Posts Tagged With: Israel

Israel 2018

We’re going to Israel. February 21 – March 3, 2018.

I would LOVE to have you go with us. 

Here’s a link to the itinerary and brochure, with all of the facts, figures, and registration form: Israel 2018.

And here’s a little video for your enjoyment!

PLEASE get your $300/person deposit into the tour company quick, as spaces are VERY limited.I am so excited.

Believe it or not, I LOVE this stuff!!!

And I would LOVE it if YOU came with us! 

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A Minor Prophet with a MAJOR Message

Welcome to Peter’s first-ever sermon.

As you will hear in this PODCAST, this fisherman-turned-preacher’s initial foray into the world of sermonizing is memorable in extreme.

And whether you realize it or not, Peter’s first sermon out of the gate is all about… Grasshoppers. As in locusts. Lots and lots of locusts.

A plague of locusts. A past-plague of locusts. A coming plague of locusts. And a future (even future for us) plague of locusts. See it there in Acts 2:14-16?

Listen as I read it to you, and see if you can hear ominous chomps of locusts:

Then Peter stepped forward with the eleven other apostles and shouted to the crowd, “Listen carefully, all of you, fellow Jews and residents of Jerusalem! Make no mistake about this. These people are not drunk, as some of you are assuming. Nine o’clock in the morning is much too early for that. No, what you see was predicted long ago by the prophet Joel.”

See any locusts in that? No? Well, then, keep listening. Because as you are about to hear, it is vital that we do.

His name is Joel. He is one of so-called 12 “Minor Prophets.” But make no mistake about this: Joel may have been a “Minor Prophet.” But there was absolutely nothing minor about his message.

Let me ever-so-briefly remind you of structure of the Old Testament…

Please remember that depending upon your web browser and connection speed, it may take up to 60 seconds for this podcast to begin to play.

God bless you richly as you listen.

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The Great Tribulation

coming_backAs you are about to hear in this PODCAST, with Jesus’ words in Matthew 24:15, words that describe a singularly hair-raising event, the Great Tribulation will begin.

A 3½-year period of unprecedented spiritual defection and oppression, along with its resultant worldwide suffering on a scale never seen before on this planet.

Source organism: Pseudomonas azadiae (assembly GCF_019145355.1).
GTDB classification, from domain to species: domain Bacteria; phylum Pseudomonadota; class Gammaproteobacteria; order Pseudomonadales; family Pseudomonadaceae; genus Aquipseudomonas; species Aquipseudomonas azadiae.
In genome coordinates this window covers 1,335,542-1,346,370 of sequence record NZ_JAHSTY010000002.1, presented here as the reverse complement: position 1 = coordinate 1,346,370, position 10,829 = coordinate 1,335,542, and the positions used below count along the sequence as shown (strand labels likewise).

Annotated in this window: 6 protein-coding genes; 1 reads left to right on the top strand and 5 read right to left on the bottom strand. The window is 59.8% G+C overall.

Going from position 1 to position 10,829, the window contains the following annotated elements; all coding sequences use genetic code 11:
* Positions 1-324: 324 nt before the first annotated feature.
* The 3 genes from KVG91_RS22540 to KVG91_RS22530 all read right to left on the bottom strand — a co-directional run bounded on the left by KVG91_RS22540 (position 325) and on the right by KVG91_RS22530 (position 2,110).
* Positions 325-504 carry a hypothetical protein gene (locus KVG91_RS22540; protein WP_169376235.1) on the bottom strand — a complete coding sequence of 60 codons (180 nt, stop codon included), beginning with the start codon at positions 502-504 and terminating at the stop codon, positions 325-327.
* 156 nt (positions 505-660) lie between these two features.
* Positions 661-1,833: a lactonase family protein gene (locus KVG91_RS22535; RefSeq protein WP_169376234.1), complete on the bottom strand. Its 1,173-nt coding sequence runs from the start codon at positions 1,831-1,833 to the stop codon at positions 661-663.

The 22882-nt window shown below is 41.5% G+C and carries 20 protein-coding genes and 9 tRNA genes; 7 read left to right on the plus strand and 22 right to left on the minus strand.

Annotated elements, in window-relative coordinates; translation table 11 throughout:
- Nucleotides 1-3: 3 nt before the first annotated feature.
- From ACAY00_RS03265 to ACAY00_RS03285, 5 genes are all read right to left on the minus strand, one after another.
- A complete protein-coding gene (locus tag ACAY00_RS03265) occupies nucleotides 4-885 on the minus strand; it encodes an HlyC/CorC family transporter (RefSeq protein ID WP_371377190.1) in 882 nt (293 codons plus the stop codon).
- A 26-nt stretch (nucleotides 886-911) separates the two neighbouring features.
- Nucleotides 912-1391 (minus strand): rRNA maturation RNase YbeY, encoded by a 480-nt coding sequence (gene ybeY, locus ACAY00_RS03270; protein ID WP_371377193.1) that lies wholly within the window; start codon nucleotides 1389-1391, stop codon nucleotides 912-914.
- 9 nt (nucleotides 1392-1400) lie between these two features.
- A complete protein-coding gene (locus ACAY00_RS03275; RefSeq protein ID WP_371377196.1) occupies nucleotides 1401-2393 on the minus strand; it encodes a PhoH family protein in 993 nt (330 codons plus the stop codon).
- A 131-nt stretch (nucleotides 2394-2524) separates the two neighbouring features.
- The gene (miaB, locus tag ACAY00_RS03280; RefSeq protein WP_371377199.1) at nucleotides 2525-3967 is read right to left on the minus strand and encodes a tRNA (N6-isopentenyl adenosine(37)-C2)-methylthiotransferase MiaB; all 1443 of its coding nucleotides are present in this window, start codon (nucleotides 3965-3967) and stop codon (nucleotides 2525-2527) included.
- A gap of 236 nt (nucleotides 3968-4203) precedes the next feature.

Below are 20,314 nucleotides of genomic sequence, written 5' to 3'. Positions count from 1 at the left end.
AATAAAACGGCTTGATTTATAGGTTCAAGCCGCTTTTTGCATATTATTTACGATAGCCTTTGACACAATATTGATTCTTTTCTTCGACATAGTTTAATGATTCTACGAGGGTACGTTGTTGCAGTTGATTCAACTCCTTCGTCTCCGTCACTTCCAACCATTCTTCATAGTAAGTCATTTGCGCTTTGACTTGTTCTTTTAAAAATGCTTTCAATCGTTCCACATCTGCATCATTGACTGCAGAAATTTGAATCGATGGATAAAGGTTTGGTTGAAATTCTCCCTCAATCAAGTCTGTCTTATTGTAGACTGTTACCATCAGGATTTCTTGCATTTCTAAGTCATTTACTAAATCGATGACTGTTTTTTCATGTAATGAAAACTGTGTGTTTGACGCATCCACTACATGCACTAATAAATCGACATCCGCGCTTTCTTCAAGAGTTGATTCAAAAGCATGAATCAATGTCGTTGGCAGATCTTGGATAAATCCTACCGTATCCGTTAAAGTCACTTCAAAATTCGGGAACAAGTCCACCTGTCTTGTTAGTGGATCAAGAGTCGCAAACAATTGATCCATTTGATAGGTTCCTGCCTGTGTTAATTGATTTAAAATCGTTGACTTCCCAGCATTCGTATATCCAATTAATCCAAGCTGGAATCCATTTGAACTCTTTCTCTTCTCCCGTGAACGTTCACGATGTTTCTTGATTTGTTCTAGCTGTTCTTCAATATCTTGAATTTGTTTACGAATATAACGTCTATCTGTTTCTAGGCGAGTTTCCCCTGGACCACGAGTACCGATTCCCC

Don’t take my word for that. Take Jesus’ word for that. In Matthew 24:21,

“For then there will be great tribulation, greater anguish than at any time since the world began. And it will never be so great again.”

The Great Tribulation, that will begin with the singular event to which Jesus alluded in Matthew 24:15, and will end with the climax of human history as we know it — the glorious Second Coming of Jesus as King of kings and Lord of lords.

Permit me the briefest of reviews. It is absolutely vital that we keep the end-times timeline straight.

The next event on God’s prophetic timetable is that wondrous event we commonly call The Rapture, where Christ-followers throughout the world will “meet the Lord in the air.”

Nothing needs to happen before the Rapture, that awesome event described so vividly in 1 Thessalonians 4, 1 Corinthians 15, and alluded to by Jesus in John 14. The Rapture, or as Paul called it, Our “blessed hope.” Titus 2:13,

“While we wait for the blessed hope—the appearing of the glory of our great God and Savior, Jesus Christ.”

Please note that Paul described our “blessed hope” as Jesus’ “appearing,” not His “coming,” a distinction of monumental importance.

Now again, nothing has to happen before the Rapture, where Jesus will appear in the clouds and we meet Him in the air, all of this near the beginning of Tribulation. Yes, you can indeed wake up every morning of every day with the hope-filled words flooding your troubled soul, Perhaps Today! Nothing has to happen before the Rapture.

That said, much, much has to happen before the Second Coming, where Jesus will literally come down to the earth, setting foot on the Mount of Olives, this at the very end of the Tribulation.

Most notably, what has to happen before the Second Coming? The event described by Jesus in Matthew 24:15, and by Daniel in Daniel 9:27; 11:31; 12:11.

Hear it from Jesus’ lips to our ears:

“So when you see standing in the holy place ‘the abomination that causes desolation,’ spoken of through the prophet Daniel—let the reader understand—then let those who are in Judea flee to the mountains” (Matthew 24:15).

“Let the reader understand.” Why that particular exhortation? Precisely because there is so much confusion about this prophecy, and so many who therefore do not understand.